However, two of the Boeing 737-500 in its collection are between 25 and 26 years old. One of them was acquired in July 2014 and another December 2014. However, Air Peace, boasts of four Embraer ERJ-145, being run by its subsidiary, Air Peace Hopper, with an average age of 19 years. Medview, which was founded in 2007 has five planes, all Boeing models.
They included a Boeing 777-200(5N-BVY), which is 16.7 years old, Boeing 767, 23.6 years old and three Boeing 737-400, with an average age of 20.9 years. NAF destroys Boko Haram camp in Borno Azman Air Services, which took off in 2010 has four aircraft in operation, which notch an average age of 20.9 years.
The airline has two Boeing 737-300 and two Boeing 737-500, averaging 20.9 years. Max Air, which entered the Nigerian aviation business just this year, has six aircraft, with average age of 20.4 years.
Apart from an Embraer ERJ-145, which is less than 10 years old, all the other aircraft in its fleet are 20 years and above. Aero Contractors, Nigeria’s oldest airline with a peerless safety record, has 11 aircraft in operation. Among them are nine Boeing 737, with an average age of 26.5 years and two De Havilland Canada DHC-8 Dash 8 planes, aged 17.8 years.
The airline, which was founded in 1959, is now being run by AMCON, along with Arik Air, following huge indebtedness to the banks. Day 2: The 2018 GTBank Fashion Weekend Runway Show, Meet the Designers Arik Air entered Nigeria’s turbulent aviation business in October 2006 with a grand ambition to operate with new aircraft, instead of the creaky ‘Tokunbo’ aircraft being used then and now by airlines in the country. So it ordered new planes, with the oldest in its fleet today being four Bombardier CRJ-900 planes delivered in 2006 as new. They are now 12.6 years old.
Arik also has one Bombardier CRJ-1000 bought new in 2014. It is now five years old. It has 13 Boeing 737, with average age of 12.1 years and an Airbus A340, which is 10.4 years old. In contrast to the ageing commercial airlines in Nigeria, Ethiopia Airlines, Africa’s largest has 104 aircraft, with an average fleet age of 5.8 years. The airline, which started business in 1945 has ordered for four planes that will increase its fleet size to 108.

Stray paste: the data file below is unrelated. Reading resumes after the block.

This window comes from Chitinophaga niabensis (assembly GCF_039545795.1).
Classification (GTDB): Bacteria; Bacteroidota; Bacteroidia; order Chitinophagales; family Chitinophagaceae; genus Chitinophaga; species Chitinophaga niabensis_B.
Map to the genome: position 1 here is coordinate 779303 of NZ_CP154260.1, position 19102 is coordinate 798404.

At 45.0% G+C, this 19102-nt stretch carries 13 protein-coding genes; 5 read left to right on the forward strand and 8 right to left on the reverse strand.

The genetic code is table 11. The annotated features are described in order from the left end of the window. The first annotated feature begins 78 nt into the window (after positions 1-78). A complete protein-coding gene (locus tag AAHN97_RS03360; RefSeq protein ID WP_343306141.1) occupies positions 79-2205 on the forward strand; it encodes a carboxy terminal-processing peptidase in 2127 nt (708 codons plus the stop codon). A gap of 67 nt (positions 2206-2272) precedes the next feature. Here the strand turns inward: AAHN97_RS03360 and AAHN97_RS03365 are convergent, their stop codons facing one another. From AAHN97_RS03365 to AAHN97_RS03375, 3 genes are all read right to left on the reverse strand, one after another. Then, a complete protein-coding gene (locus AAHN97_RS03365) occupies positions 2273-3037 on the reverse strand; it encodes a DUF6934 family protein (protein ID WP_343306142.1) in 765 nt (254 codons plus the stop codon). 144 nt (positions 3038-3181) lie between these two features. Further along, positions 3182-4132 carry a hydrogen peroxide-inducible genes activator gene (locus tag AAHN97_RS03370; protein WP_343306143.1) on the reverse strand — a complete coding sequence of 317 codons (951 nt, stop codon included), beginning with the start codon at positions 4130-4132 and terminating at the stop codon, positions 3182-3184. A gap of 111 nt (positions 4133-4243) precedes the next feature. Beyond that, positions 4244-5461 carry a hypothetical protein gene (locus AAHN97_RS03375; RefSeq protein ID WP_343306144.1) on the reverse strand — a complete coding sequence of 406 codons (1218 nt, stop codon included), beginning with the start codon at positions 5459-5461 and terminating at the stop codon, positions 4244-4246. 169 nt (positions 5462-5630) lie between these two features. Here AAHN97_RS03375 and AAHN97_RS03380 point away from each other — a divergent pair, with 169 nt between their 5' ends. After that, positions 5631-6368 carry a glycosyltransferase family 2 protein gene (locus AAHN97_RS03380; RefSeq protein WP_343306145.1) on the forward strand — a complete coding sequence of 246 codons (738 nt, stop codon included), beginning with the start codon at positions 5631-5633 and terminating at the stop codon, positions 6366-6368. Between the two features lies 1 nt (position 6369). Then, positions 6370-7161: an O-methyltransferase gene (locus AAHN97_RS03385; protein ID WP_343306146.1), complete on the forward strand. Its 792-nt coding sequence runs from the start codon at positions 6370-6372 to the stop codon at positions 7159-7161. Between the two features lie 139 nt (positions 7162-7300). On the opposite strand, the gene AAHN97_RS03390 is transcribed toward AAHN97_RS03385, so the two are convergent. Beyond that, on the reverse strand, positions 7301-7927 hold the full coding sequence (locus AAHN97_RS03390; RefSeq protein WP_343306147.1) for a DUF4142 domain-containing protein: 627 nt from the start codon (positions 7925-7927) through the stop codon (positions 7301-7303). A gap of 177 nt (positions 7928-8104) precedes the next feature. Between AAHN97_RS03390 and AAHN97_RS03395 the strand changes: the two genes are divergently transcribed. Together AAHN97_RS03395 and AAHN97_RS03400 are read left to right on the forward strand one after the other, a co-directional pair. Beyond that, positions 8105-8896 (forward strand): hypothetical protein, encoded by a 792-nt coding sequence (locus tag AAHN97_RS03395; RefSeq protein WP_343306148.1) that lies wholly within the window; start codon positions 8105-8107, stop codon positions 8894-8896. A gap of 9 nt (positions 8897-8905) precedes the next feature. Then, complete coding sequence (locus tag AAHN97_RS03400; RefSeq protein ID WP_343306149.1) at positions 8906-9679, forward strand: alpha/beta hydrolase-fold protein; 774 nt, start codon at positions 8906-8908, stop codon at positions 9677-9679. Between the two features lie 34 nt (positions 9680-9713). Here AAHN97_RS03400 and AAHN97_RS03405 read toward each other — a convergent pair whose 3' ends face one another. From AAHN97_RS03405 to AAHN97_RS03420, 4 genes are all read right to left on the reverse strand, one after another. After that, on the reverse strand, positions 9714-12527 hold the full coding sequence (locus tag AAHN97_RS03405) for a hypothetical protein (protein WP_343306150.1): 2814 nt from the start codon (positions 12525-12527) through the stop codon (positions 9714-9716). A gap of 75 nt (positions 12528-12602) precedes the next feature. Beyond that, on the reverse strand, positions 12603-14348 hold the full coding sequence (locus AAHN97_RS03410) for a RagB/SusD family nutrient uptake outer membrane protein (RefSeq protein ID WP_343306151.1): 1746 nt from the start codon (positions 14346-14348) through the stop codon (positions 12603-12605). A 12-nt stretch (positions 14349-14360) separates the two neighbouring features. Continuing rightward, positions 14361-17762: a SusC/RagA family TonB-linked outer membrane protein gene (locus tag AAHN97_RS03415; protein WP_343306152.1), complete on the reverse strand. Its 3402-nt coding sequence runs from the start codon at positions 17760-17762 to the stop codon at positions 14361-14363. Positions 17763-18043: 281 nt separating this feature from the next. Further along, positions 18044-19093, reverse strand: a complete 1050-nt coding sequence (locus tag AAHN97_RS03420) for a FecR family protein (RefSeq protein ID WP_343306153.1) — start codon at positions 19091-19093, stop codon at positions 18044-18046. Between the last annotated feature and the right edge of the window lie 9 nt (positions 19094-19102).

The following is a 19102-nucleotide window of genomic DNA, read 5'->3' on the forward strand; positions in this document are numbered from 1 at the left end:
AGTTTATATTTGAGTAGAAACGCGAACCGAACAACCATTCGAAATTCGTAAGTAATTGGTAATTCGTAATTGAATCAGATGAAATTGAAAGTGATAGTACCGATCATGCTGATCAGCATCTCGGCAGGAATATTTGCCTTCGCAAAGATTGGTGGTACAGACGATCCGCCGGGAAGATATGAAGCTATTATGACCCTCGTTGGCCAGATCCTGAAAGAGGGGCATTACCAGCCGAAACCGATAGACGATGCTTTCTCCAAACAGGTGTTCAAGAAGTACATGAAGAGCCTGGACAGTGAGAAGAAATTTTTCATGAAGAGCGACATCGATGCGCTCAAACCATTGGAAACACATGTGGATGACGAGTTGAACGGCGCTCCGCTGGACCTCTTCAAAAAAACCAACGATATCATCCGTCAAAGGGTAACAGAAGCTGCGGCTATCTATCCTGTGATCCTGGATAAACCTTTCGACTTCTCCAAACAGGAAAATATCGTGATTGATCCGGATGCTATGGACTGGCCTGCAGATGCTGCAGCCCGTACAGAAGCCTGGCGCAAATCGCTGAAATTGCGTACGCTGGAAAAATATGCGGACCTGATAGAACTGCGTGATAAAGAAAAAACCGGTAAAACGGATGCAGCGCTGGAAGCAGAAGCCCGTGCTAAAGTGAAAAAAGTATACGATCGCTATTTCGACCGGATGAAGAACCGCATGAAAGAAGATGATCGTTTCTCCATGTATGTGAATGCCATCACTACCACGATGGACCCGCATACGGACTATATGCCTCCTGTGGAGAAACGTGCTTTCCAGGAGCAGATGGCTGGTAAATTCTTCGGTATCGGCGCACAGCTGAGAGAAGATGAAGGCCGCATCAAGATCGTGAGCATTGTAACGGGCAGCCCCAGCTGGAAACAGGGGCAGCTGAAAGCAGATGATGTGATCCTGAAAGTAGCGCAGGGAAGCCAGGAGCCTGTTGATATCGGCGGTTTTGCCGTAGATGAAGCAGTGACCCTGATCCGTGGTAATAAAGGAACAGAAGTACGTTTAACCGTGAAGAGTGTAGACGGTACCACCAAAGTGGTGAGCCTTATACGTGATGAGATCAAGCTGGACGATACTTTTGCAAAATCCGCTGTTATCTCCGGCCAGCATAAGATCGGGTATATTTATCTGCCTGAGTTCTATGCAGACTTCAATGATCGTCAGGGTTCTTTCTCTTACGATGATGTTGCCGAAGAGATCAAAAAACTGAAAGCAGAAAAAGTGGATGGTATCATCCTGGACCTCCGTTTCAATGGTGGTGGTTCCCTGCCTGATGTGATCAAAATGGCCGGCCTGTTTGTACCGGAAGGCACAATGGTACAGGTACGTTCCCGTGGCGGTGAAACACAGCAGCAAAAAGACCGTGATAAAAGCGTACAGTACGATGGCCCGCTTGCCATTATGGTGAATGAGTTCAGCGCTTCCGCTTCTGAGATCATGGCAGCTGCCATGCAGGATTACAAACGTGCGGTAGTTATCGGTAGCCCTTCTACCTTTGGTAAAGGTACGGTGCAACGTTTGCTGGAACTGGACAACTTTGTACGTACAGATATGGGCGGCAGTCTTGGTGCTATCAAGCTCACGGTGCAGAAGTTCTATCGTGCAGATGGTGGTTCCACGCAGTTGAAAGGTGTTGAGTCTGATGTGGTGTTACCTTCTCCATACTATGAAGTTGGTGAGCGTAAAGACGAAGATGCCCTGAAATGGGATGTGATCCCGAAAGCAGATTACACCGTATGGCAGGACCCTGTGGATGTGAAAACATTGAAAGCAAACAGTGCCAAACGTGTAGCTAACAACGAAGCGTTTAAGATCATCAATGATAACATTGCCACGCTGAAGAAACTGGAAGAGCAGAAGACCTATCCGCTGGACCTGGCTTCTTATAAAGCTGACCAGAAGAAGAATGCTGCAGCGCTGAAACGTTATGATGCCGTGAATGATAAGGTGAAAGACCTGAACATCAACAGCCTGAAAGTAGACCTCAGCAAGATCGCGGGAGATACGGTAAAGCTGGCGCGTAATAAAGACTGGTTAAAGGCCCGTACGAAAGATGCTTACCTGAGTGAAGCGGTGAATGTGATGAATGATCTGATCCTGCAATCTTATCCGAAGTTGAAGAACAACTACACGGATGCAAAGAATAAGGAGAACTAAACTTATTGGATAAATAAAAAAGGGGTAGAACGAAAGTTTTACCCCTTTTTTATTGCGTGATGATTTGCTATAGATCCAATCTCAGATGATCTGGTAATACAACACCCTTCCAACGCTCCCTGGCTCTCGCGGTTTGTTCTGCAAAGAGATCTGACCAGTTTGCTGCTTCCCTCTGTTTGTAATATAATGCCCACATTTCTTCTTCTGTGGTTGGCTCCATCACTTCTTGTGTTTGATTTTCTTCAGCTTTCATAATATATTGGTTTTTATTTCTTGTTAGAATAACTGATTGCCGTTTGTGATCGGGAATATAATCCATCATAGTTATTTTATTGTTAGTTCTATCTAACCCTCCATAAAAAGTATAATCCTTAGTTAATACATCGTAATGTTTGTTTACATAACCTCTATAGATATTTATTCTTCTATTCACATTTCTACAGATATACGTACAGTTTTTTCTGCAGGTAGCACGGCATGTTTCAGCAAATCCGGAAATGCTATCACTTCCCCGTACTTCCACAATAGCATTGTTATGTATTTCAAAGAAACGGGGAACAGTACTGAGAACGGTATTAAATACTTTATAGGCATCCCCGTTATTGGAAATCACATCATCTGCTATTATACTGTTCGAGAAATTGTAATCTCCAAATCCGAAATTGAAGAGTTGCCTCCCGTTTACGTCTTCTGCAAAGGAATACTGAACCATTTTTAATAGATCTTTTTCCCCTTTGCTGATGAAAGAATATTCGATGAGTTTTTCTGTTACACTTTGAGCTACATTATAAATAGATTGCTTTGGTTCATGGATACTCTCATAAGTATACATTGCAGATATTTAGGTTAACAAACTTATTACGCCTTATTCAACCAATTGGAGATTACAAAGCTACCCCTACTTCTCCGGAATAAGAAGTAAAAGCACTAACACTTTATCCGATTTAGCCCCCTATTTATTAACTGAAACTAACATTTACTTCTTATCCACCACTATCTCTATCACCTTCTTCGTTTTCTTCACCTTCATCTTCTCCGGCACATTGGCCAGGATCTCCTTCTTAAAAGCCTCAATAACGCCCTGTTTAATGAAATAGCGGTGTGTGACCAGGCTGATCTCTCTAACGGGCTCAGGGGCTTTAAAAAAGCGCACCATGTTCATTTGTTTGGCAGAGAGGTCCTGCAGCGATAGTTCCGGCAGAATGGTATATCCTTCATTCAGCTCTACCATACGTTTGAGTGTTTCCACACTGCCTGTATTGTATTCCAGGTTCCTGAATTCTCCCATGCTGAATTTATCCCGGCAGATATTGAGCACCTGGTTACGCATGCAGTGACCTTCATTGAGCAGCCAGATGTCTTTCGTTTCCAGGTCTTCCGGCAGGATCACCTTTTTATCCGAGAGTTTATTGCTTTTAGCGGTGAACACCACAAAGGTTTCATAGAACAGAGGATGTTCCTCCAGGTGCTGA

Ethiopian Airlines has a whopping 23 Boeing 787 Dreamliners, with average age of 3.4

Nigeria makes World Bank’s top-three IDA debtors’ list

credit support of $2.586bn confirms poverty level …trails Ethiopia, Bangladesh

The  says it is helping Nigeria to fight extreme poverty and improve the living standards of her citizens with International Development Association (IDA) credits of about $2.586 billion (N790bn) as at end of 2018.
Nigeria is third in the list of IDA top country borrowers, the World Bank said in its annual report for 2018 available to BusinessDay. Nigeria trails behind Ethiopia, which is the first with IDA credit of $3.122 billion, and Bangladesh (second) with IDA credit of $2.991 billion. IDA is one of the largest sources of assistance for the world’s 75 poorest countries, 39 of which are in Africa, and is the single-largest source of donor funds for basic social services in these countries.
Nigeria overtook India last year as the country with the largest number of people living in extreme poverty, according to report by the World Poverty Clock, which noted that extreme poverty in Nigeria was growing by six people every minute, the highest number in the world. At the end of May 2018, the survey showed that Nigeria had an estimated 87 million people in extreme poverty, compared to India’s 73 million.
The International Development Association (IDA) is the part of the World Bank that helps the world’s poorest countries. Overseen by 173 shareholder nations, IDA aims to reduce poverty by providing loans (called “credits”) and grants for programmes that boost economic growth, reduce inequalities, and improve people’s living conditions.
Traditionally, IDA has been funded largely by contributions from high- and middle-income partner countries. Additional financing comes from transfers from International Bank for Reconstruction and Development (IBRD) net income, grants from International Finance Corporation (IFC), and borrowers’ repayments of earlier IDA credits.